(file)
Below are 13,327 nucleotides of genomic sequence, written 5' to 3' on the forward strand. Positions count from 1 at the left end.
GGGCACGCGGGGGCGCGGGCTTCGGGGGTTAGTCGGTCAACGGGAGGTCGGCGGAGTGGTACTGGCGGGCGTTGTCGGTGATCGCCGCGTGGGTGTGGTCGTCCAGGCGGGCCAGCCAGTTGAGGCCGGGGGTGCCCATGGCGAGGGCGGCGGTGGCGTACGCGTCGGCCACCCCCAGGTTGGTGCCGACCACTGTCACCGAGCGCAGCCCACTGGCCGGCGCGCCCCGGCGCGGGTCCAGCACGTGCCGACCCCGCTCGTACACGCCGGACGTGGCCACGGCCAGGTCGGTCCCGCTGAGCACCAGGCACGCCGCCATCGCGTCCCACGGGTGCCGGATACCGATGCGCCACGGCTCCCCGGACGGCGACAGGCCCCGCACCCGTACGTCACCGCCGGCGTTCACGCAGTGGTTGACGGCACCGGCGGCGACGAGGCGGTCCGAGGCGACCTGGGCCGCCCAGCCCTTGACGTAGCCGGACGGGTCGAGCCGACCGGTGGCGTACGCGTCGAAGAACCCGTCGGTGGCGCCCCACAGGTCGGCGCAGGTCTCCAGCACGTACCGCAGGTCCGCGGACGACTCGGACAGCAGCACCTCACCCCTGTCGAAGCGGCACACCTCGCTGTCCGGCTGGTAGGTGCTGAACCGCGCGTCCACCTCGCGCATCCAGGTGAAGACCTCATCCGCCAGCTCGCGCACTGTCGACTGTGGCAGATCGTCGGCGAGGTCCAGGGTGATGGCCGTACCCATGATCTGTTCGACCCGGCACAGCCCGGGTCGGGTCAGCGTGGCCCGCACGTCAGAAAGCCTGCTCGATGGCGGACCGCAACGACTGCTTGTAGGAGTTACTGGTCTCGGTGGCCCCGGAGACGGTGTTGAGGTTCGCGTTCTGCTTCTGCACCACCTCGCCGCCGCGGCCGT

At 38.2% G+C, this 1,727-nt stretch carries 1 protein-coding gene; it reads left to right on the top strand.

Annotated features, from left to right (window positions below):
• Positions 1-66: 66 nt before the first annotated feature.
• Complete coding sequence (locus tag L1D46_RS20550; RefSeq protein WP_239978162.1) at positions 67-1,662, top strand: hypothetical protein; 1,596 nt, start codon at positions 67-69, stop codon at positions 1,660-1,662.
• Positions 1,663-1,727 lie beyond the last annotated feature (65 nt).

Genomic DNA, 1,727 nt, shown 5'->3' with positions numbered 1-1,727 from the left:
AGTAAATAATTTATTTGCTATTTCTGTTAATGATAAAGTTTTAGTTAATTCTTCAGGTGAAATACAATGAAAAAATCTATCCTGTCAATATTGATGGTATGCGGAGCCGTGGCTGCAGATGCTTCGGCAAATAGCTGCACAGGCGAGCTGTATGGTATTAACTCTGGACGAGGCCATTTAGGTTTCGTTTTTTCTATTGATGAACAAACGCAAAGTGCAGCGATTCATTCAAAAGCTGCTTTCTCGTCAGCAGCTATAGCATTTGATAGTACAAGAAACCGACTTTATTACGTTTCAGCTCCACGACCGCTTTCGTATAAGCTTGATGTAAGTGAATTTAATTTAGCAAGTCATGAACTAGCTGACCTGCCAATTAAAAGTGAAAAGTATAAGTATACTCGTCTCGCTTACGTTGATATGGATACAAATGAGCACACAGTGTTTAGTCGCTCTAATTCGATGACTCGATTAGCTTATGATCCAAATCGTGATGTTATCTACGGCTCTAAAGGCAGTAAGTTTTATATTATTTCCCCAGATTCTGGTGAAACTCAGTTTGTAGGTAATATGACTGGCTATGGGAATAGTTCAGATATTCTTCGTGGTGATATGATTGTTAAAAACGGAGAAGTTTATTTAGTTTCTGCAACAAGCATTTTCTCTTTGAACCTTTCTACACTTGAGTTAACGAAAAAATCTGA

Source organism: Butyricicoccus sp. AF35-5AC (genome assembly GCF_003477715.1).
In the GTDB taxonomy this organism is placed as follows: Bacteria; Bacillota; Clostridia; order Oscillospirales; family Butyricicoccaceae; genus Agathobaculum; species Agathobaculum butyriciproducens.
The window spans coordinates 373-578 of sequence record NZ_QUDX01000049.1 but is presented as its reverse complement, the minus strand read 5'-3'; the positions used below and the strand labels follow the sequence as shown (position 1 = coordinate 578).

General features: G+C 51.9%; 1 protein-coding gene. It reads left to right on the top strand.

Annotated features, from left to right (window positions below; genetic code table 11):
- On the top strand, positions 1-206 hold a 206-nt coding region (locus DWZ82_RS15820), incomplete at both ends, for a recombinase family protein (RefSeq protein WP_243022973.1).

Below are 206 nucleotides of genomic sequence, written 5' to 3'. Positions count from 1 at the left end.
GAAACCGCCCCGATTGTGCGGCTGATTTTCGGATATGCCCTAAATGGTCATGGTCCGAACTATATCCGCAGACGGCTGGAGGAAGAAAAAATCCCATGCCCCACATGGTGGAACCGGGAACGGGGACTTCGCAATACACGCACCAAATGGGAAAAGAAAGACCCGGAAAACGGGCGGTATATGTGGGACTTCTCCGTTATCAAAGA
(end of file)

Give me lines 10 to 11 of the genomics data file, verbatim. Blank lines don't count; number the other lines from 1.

Source organism: Butyricicoccus sp. AF35-5AC (genome assembly GCF_003477715.1).
In the GTDB taxonomy this organism is placed as follows: Bacteria; Bacillota; Clostridia; order Oscillospirales; family Butyricicoccaceae; genus Agathobaculum; species Agathobaculum butyriciproducens.